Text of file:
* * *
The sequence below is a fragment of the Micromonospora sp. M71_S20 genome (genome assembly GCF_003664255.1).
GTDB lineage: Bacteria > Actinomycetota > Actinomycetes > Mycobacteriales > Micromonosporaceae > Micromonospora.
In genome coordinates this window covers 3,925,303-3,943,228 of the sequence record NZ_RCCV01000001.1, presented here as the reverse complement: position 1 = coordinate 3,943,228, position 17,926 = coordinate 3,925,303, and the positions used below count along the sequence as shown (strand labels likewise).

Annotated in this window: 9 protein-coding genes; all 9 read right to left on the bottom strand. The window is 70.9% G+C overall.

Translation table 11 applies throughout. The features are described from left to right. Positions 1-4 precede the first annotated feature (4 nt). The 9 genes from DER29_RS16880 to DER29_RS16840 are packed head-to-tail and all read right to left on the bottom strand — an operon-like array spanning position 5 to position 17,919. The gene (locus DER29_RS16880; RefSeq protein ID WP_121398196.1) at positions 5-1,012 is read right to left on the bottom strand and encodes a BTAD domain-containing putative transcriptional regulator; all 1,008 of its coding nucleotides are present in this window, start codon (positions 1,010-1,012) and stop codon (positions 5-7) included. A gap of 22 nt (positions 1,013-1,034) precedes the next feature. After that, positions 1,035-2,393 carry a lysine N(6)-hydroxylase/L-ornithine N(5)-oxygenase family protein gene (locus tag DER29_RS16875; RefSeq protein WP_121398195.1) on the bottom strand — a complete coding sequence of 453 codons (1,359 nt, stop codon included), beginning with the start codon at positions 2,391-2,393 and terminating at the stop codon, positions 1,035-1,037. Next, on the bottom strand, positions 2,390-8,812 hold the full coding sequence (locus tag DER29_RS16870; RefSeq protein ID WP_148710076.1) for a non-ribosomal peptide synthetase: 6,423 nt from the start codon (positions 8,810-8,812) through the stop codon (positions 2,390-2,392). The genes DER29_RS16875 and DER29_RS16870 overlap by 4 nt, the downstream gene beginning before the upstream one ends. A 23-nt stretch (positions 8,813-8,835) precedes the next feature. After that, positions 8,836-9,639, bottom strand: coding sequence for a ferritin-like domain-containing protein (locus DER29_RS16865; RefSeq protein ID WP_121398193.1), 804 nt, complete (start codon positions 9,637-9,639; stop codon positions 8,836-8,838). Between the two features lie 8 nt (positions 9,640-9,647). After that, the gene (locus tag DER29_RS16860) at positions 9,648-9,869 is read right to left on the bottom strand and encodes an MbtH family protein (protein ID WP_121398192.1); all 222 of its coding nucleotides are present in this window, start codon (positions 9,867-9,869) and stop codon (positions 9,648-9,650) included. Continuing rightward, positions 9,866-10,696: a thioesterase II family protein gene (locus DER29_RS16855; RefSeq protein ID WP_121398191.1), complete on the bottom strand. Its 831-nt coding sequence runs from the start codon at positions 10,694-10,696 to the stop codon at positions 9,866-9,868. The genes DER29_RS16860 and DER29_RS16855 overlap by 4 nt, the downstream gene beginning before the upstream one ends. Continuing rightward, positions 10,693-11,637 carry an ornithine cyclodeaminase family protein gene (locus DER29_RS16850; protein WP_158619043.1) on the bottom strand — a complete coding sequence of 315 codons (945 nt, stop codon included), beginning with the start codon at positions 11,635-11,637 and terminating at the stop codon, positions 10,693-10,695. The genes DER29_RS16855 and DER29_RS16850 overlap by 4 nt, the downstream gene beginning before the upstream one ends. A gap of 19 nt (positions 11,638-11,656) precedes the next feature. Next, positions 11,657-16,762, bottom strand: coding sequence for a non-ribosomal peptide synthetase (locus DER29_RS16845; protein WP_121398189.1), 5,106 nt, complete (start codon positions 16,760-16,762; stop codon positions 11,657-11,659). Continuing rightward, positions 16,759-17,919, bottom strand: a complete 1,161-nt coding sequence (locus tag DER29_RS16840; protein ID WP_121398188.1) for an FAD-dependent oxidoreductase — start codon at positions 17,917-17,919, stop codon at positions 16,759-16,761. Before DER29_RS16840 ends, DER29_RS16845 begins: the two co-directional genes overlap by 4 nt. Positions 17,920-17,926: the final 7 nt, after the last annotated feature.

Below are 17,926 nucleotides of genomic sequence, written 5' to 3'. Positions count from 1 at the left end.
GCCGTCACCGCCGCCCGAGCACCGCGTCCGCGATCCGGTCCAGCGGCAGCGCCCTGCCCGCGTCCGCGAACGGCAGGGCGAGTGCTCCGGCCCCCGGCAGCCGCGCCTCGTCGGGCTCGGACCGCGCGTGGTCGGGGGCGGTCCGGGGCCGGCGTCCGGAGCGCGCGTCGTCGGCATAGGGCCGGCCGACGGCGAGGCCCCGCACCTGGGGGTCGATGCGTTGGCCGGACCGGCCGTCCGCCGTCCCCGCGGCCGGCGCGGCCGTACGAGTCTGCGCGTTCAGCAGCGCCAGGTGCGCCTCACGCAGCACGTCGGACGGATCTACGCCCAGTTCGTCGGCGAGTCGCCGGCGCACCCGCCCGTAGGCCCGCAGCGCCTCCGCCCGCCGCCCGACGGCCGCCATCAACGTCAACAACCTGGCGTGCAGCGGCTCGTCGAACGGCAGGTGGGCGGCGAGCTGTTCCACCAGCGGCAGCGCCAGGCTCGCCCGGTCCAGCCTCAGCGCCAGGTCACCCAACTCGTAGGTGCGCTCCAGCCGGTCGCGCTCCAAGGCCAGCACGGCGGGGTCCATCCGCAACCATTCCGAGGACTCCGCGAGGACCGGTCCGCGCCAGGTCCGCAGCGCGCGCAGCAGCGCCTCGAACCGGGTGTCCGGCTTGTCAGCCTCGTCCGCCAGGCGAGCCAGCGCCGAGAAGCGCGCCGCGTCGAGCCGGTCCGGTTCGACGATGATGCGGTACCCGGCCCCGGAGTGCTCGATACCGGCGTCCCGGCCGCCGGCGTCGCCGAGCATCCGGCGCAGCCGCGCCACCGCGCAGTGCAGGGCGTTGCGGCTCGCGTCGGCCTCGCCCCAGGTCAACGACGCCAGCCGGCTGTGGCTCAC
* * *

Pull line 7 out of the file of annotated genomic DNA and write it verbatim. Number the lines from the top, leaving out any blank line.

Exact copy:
GCCGTCACCGCCGCCCGAGCACCGCGTCCGCGATCCGGTCCAGCGGCAGCGCCCTGCCCGCGTCCGCGAACGGCAGGGCGAGTGCTCCGGCCCCCGGCAGCCGCGCCTCGTCGGGCTCGGACCGCGCGTGGTCGGGGGCGGTCCGGGGCCGGCGTCCGGAGCGCGCGTCGTCGGCATAGGGCCGGCCGACGGCGAGGCCCCGCACCTGGGGGTCGATGCGTTGGCCGGACCGGCCGTCCGCCGTCCCCGCGGCCGGCGCGGCCGTACGAGTCTGCGCGTTCAGCAGCGCCAGGTGCGCCTCACGCAGCACGTCGGACGGATCTACGCCCAGTTCGTCGGCGAGTCGCCGGCGCACCCGCCCGTAGGCCCGCAGCGCCTCCGCCCGCCGCCCGACGGCCGCCATCAACGTCAACAACCTGGCGTGCAGCGGCTCGTCGAACGGCAGGTGGGCGGCGAGCTGTTCCACCAGCGGCAGCGCCAGGCTCGCCCGGTCCAGCCTCAGCGCCAGGTCACCCAACTCGTAGGTGCGCTCCAGCCGGTCGCGCTCCAAGGCCAGCACGGCGGGGTCCATCCGCAACCATTCCGAGGACTCCGCGAGGACCGGTCCGCGCCAGGTCCGCAGCGCGCGCAGCAGCGCCTCGAACCGGGTGTCCGGCTTGTCAGCCTCGTCCGCCAGGCGAGCCAGCGCCGAGAAGCGCGCCGCGTCGAGCCGGTCCGGTTCGACGATGATGCGGTACCCGGCCCCGGAGTGCTCGATACCGGCGTCCCGGCCGCCGGCGTCGCCGAGCATCCGGCGCAGCCGCGCCACCGCGCAGTGCAGGGCGTTGCGGCTCGCGTCGGCCTCGCCCCAGGTCAACGACGCCAGCCGGCTGTGGCTCAC